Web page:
The NCSL Blog

12

By Katie Ziegler

Research about women in politics tells us there is a perception among potential female candidates that fundraising is too large of a hurdle for them to overcome and run for office. Respondents think that they will have a harder time raising money than men.

Roundtable discussion at Women's Legislative NetworkThe Women’s Legislative Network convened a group of legislators and friends at NCSL’s Capitol Forum to discuss fundraising, share ideas and learn new strategies, and support young women getting started in politics.

We were joined by former California Assemblywoman Charlene Zettel, who is now the interim CEO of the Red Cross of San Diego and a board member for California Women Lead.

California Women Lead is the state’s largest nonpartisan association of female leaders, which provides a positive environment for women to discuss issues and develop relationships across party lines.

Before the last gubernatorial election, the group collected the resumes of more than 1,000 women qualified to serve on state boards and commissions, which they then presented to Governor-Elect Jerry Brown (D). Today they are pleased to report that California’s governor-appointed state boards and commissions have a majority of women serving. Serving in an appointed position is a valuable first step to building your resume for a legislative campaign.

The group agreed that the task of raising money is still different for female candidates.

Women’s networks of friends and business contacts often look different than men’s, and may be less able to write large checks. It also can be more difficult for women to ask for contributions for themselves (as opposed to a charitable cause or for someone else).

For that reason, it is important to start laying the groundwork for your future plans as soon as you can. Recognize that people donate because of their relationship with you and because of their self-interest, and work to learn as much as you can about what motivates them as you cultivate your relationships.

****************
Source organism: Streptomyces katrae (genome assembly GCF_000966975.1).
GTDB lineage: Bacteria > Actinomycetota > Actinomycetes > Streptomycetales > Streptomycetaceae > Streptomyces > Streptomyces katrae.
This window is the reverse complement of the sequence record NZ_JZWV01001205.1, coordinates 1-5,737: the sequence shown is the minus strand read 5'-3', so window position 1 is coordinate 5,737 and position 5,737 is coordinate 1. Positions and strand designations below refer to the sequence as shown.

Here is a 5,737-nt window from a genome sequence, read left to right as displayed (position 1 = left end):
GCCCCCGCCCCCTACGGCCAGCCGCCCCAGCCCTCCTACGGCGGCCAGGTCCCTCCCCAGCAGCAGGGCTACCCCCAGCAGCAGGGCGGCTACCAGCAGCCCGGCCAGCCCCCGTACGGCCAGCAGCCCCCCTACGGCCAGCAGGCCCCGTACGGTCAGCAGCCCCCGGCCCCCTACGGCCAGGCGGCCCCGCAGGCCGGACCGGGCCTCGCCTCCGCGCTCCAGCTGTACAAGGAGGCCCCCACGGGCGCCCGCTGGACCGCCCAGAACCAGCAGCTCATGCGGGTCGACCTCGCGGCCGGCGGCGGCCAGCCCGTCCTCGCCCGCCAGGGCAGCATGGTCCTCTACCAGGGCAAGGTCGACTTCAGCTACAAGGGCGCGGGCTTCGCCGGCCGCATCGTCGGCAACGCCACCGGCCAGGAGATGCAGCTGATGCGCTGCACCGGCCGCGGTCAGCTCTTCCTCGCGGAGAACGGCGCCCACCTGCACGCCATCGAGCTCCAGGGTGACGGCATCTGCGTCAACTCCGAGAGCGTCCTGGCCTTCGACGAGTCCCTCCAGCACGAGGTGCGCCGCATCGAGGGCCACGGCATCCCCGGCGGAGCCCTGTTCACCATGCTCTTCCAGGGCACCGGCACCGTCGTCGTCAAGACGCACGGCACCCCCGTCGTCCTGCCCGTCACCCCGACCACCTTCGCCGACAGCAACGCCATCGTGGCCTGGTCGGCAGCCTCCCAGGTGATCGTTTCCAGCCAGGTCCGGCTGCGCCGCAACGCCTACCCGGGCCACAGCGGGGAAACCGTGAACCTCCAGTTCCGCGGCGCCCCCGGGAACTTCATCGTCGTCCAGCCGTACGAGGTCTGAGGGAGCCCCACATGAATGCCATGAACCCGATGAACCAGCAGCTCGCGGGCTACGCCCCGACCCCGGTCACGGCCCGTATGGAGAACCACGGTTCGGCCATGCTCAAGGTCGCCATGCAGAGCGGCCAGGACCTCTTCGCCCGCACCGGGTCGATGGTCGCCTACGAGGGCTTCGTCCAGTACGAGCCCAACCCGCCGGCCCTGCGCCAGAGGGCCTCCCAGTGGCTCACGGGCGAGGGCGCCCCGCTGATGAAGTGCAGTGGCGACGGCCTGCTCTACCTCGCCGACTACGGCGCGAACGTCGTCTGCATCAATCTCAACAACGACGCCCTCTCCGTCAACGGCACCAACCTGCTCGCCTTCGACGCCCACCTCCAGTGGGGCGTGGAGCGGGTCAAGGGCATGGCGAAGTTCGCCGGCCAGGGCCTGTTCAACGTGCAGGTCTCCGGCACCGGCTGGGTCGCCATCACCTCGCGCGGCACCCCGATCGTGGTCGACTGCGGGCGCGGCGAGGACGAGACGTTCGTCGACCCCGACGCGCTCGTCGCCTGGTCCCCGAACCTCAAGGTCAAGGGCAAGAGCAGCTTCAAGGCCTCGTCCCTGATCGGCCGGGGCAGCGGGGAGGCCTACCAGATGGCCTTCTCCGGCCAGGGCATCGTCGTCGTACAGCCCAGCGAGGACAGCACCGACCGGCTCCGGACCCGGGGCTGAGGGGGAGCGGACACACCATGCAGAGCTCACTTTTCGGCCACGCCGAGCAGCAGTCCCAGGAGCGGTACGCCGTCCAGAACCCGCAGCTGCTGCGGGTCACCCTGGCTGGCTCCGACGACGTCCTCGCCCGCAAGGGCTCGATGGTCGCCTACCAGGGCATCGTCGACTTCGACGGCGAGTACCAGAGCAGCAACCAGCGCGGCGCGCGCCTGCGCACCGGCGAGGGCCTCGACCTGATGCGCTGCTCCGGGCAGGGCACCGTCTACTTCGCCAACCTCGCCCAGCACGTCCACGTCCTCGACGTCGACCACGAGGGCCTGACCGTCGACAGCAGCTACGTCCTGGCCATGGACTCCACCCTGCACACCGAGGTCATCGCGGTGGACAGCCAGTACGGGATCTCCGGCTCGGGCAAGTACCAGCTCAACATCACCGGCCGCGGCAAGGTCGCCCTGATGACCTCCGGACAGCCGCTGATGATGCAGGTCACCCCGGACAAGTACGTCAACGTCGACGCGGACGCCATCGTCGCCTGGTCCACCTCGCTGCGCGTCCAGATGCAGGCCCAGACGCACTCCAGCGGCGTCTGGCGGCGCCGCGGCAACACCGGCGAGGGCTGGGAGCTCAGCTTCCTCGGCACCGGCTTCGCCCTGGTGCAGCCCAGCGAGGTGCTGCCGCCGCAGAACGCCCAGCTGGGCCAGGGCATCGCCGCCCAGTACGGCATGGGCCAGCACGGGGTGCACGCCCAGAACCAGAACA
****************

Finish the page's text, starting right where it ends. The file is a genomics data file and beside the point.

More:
The experienced legislators in the room noted how they can help women just entering politics by introducing them to donors and influencers, thus paving the way and helping them build their networks.

If you don’t have a challenger, consider still doing the work and raising funds, which you can then use to support other women (depending on the specific circumstances of your state’s rules). Supporting others is a great way to build your influence within your state, especially helpful if you are considering a leadership position.

In today’s world of social media innovations to aid fundraising, the group agreed that you still can’t overlook grassroots work. Door knocking, phone calls, endorsements, and in-person events go such a long way. Also consider the snowball effect: Ask everyone who donates to tell someone else about their support for you. If an individual can’t donate, ask them to commit in some other way: with names, signage or walking the district with you.

We had fun sharing some of the creative ideas for events the group has held or considered. Think about a concert performance with volunteer musicians, a fishing tournament, clay pigeon shooting, providing spa treatments, a cowhand cookout, or a twist on a classic: a mini golf tournament.

No matter what strategy you employ, everyone agreed, don’t forget to say thank you to your community and stay connected to your constituents.

For a refresher course on negotiation, consider picking up a copy of  “Ask For It: How Women Can Use the Power of Negotiation to Get What They Really Want,” by Linda Babcock and Sara Laschever. 

Katie Ziegler is the program manager of NCSL's Women's Legislative Network.

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About the NCSL Blog

This blog offers updates on the National Conference of State Legislatures' research and training, the latest on federalism and the state legislative institution, and posts about state legislators and legislative staff. The blog is edited by NCSL staff and written primarily by NCSL's experts on public policy and the state legislative institution.